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Writing for the Web
When you are writing content for your website you want the information to be easy for your visitors to find and use. To help visitors use your site, consider the following:
Are you reaching your audience?
- Do you know the audience you are trying to reach?
Parents, children, volunteers, legislators, etc.
- Are you serving more than one audience?
- What are users looking for when they visit your site?
- How can you attract them?
- What will encourage them to return?
When you are writing:
- Consider both what you want to share with your audience and what your audience will be looking for when they visit your site.
- Provide meaningful, useful information. Be a resource of information. Provide links to other useful resources and sites. Don't dilute you site by providing information your audiences won't be interested in.
- Provide timely resources. Respond to your audience by anticipating their needs and responding to their requests for resources. It can help to keep a monthly content calendar. I find it helpful to look at Google Analytics reports to see what times of year people are searching for specific keywords on my sites.
- Look for old content to remove, including broken links and out-of-date text, images and documents.
- Be Yourself. Write conversationally, for example try writing the same way you speak to a friend. You'll write more concisely and be more engaging.
- Writing to your audience: Use you instead of I, we or they. For example: this workshop will help you learn how to use less sugar when canning pears.
- Use spell check for spelling and grammar whenever you make an update.
- Use accessible content. When using images, audio, and animations always provide alternate content for inaccessible content. Learn more about accessibility.
Make your pages scannable
People rarely read web pages word-by-word; useit.com found 79 percent of test users always scan websites; only 16 percent read word-by-word. Users read email and eNewsletters even more abruptly.
In addition, reading from computer screens is about 25% slower than reading from paper - so the more you can increase the scannability of your content - the easier it will be for visitors to use your site.
- Be succinct: write no more than 50% of the text you would have used in a print publication.
- Write for scannability: don't require users to read long continuous blocks of text.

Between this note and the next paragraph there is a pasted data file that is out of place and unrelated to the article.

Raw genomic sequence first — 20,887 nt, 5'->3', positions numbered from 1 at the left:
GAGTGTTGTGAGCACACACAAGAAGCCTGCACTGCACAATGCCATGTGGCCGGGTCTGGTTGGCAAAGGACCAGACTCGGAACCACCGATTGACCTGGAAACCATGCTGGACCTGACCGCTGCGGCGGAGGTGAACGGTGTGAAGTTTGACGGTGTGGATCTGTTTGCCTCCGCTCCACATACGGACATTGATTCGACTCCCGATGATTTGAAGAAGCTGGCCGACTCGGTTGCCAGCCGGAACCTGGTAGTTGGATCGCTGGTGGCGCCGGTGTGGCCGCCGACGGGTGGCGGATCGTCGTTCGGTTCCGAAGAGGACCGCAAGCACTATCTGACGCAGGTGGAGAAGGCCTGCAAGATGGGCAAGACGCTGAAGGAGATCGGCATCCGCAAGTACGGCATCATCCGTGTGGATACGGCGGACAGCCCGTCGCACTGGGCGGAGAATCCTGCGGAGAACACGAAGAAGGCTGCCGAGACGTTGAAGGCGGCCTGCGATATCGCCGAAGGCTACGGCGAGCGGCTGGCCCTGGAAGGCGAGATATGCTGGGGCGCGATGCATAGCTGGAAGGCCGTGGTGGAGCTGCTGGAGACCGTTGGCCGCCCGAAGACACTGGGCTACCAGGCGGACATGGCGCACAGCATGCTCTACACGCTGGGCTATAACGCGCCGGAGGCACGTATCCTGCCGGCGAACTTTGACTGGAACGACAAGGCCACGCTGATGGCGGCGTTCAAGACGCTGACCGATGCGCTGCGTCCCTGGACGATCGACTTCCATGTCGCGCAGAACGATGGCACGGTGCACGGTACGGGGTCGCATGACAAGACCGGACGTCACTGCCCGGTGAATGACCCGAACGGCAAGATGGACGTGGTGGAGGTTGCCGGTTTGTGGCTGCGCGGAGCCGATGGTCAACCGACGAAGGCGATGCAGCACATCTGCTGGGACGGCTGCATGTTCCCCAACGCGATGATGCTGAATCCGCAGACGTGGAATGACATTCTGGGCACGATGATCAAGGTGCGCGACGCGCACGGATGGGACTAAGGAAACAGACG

- Organize content by topic. Provide a hierarchy for your content with larger topic at the top more detail below. Try writing down topics on note cards and re-arrange them until the hierarchy makes sense.
- Divide content between pages. Providing detailed background information by including information on secondary pages.
- Chunk content into bite-sized pieces. A hundred words in one paragraph is hard to read on a screen, instead try breaking the paragraph into two or three short paragraphs and a bulleted list.
- Write short, tight paragraphs. Edit your work so it uses the fewest words possible and without distorting the meaning. Try:
- Sticking with one idea per paragraph (users will skip over any additional ideas if they are not caught by the first few words in the paragraph)
- Edit your text according to the "inverse pyramid" principle. Start with a short conclusion so that users can get the gist of the page at a glance. And include details below.
- Use short paragraphs, they are easier to read.
- Use bulleted lists when possible to make the content easier to scan.
- Title main ideas. Use a title for each thought (or paragraph). Titles should be simple, informative and literal.
- Use bold for emphasis, but try to use it sparingly. Using bold on more than 3-5 words will make the text harder to read.
- Use descriptive text for links so visitors know what they will be getting when the click on a link. Don't use "Click here" or "Read more." Instead use "Download the spiced pear recipe" or "read our January newsletter"
- Consider your menus: set your menu up like a table of content so the menu reflects the website and helps people understand where they are on your site.